MiFID II, the EU’s continued response to the 2008 financial crisis, came into force just over a year ago and took on a number of regulatory avenues in the financial markets. The regulation, introduced January 2018, is meant to create further transparency for investors and customers. One particular area of focus is the impact on research costs.
Prior to MiFID II, an investment firm would be able to charge investors for research costs by lumping it under their commission or brokerage fees.[i] With MiFID II, “research costs” are to be recognized separately from this previous form. From now on, research costs are either recognized as an isolated revenue stream, or absorbed by the investment firm as an additional cost. [ii]
Although this affects Europe specifically, the intersectionality of global markets means that the new regulation for research costs will have an impact abroad as well. Plainly, non-EU firms that distribute research to European clients will be held accountable to regulation outlined by MiFID II as well.
The influence of these guidelines are yet to be fully understood, the response that investment firms will employ when faced with the regulation; is wedged between deciding whether or not to charge customers for research. Sustaining this activity could enable a new set of opportunities for firms to specialize in research, and potentially create an industry predicated on the different faucets of research opportunities.[iii]
Conversely, while this shift may represent growth for some, another potential outcome lies in the possibility of substantial cuts to research teams. Investment banks have already begun to cut back on research department resourcing to cut excess costs.[iv] The CFA institute- a global association of investment professionals- conducted a survey of its European members and found that 53% expect the firm to pay for research.[v]
Since research costs are to be accounted for separately, it also sheds light on a growing need for the definition between what constitutes research costs, and what would be considered “other expenses”.[vi] Items that might be labelled “ideas and commentary” and not constitute as a true “recommendation for action” could fall under the spectrum of marketing costs, instead of revenue-generating research costs.[vii] This change in the cost allocation impacts the number of analysts needed in teams, and resultantly teams will be looking to slim down to retain only a certain number of staff. The research job pool has already seen sizeable cuts with the number of analysts at the 12 biggest banks/investment banks having fallen by over 600 in the last 4 years.[viii] The CFA Institute recently noted “any changes in where research is sourced from may have implications for where analysts are employed, as well as for the aggregate number of analysts employed.”[ix]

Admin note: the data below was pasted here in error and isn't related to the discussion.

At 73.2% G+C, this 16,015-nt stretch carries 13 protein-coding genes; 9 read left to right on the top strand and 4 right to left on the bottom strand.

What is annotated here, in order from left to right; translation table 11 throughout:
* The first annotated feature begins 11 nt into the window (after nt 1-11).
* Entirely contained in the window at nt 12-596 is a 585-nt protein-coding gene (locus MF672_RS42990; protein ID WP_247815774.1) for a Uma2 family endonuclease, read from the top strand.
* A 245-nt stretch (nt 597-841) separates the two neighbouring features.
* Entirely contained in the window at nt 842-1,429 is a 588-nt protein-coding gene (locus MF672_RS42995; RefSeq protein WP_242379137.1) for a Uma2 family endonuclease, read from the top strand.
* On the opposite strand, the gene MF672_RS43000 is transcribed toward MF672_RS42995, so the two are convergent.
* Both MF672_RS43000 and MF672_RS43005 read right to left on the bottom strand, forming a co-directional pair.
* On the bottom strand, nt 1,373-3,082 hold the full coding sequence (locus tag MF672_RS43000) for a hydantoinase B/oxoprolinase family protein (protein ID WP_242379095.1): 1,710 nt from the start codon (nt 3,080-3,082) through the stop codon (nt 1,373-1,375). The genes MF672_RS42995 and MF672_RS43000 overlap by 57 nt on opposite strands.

Millennials can expect some impact; analyst roles in financial institutions are largely filled by entry-level positions, typically comprised of fresh graduates looking to establish their careers. This is not to say that Millennials will necessarily see major job cuts, but it is worth pondering whom, if not those who are just getting their foot in the door, will be most affected by this new regulation.
[i] Bloomberg (September 19, 2016) MFID II set to disrupt investment research worldwide
[ii] Ibid Bloomberg
[iii] Quinlan & Associates (August 2016) Research in an unbundled world
[iv] Financial Times (February 7th 2017) Final call for the research analyst?
[v] CFA Institute (2017) MIFID II: A new paradigm for investment research
[vi] PricewaterhouseCoopers (September 2016) The future of research
[vii] Ibid PricewaterhouseCoopers
[viii] Ibid Financial Times
[ix] Ibid CFA Institute